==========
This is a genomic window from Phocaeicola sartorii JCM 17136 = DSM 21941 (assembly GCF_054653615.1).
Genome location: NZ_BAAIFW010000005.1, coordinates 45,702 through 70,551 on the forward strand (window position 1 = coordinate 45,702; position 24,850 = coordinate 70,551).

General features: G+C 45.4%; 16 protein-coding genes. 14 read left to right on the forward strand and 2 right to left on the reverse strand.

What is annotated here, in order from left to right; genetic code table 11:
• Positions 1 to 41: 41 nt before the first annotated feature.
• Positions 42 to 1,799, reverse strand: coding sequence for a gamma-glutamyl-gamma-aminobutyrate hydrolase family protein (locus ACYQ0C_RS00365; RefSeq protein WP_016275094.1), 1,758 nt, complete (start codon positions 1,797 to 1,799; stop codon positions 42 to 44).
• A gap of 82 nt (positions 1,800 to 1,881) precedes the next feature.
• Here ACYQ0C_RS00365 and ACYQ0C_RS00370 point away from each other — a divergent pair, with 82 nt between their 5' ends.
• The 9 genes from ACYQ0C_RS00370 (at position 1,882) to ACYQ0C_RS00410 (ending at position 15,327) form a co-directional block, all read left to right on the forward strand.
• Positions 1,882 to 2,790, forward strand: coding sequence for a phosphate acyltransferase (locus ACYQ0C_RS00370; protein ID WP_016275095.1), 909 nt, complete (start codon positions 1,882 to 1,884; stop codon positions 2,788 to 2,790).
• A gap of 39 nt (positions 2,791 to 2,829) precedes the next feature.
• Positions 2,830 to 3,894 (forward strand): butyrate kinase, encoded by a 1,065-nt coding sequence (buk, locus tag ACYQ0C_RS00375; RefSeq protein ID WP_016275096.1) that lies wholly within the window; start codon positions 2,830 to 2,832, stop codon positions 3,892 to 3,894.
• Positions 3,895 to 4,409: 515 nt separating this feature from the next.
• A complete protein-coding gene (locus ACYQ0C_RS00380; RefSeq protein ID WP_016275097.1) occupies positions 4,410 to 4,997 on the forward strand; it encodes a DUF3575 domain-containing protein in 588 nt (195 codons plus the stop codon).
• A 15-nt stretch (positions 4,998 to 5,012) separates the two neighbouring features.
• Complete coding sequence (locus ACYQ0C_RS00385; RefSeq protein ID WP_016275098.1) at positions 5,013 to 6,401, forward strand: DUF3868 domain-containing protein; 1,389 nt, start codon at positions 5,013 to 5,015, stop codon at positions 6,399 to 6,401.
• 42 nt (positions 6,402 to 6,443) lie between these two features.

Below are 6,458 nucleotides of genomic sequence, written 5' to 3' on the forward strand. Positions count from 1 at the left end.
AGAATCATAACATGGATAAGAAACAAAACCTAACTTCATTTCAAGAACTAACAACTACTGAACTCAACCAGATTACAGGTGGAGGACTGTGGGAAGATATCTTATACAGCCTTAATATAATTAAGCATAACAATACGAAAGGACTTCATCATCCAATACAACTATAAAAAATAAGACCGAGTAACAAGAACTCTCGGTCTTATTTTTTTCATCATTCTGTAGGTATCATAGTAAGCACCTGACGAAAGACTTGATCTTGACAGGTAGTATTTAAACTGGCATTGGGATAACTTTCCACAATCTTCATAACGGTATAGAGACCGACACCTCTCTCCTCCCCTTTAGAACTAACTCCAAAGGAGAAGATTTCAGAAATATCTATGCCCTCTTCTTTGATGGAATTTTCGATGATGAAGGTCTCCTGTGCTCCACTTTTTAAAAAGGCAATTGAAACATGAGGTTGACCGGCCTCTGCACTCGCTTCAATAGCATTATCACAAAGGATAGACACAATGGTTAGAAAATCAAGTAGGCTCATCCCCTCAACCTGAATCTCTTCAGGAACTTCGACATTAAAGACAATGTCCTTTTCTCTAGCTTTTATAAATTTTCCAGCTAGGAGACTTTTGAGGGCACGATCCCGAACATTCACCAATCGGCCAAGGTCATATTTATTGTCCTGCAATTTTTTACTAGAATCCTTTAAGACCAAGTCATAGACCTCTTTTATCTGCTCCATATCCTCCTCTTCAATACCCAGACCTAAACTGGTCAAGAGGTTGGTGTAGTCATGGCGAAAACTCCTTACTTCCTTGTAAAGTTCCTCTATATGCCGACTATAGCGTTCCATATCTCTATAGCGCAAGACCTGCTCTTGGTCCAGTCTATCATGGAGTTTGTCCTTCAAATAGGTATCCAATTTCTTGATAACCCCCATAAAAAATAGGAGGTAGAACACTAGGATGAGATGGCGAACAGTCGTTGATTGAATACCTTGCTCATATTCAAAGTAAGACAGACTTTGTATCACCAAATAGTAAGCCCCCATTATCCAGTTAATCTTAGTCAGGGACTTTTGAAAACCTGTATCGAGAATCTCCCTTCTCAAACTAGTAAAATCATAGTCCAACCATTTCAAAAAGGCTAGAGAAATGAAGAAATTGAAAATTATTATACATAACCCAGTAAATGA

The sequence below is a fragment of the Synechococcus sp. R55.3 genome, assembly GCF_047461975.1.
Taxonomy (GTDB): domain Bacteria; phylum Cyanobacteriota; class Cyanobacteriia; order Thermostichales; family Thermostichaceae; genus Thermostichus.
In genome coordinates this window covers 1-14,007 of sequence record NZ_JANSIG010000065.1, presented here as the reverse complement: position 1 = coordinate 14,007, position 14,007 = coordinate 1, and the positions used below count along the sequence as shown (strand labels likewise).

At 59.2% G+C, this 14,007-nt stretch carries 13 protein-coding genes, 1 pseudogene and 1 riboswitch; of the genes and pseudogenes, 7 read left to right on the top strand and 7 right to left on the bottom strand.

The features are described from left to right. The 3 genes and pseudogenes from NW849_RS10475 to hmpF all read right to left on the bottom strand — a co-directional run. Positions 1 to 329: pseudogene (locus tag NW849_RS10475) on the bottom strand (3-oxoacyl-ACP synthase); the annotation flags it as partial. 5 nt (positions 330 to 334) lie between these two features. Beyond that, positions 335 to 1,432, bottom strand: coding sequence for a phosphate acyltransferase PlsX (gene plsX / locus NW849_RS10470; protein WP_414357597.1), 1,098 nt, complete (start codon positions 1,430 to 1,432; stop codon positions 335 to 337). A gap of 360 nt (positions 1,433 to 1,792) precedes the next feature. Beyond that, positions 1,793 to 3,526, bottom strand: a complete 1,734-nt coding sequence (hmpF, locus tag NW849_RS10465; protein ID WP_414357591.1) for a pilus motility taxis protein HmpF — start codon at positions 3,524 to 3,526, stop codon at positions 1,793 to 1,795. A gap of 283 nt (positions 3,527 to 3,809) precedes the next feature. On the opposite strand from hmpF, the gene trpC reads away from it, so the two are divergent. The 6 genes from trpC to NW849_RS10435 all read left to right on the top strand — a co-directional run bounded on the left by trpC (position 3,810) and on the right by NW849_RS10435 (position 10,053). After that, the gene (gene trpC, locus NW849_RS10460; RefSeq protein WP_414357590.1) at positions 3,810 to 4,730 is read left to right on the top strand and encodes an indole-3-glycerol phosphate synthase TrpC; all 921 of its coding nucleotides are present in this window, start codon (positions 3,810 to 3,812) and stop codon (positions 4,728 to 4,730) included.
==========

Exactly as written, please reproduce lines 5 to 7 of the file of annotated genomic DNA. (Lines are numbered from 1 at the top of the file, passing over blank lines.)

• Positions 1 to 41: 41 nt before the first annotated feature.
• Positions 42 to 1,799, reverse strand: coding sequence for a gamma-glutamyl-gamma-aminobutyrate hydrolase family protein (locus ACYQ0C_RS00365; RefSeq protein WP_016275094.1), 1,758 nt, complete (start codon positions 1,797 to 1,799; stop codon positions 42 to 44).
• A gap of 82 nt (positions 1,800 to 1,881) precedes the next feature.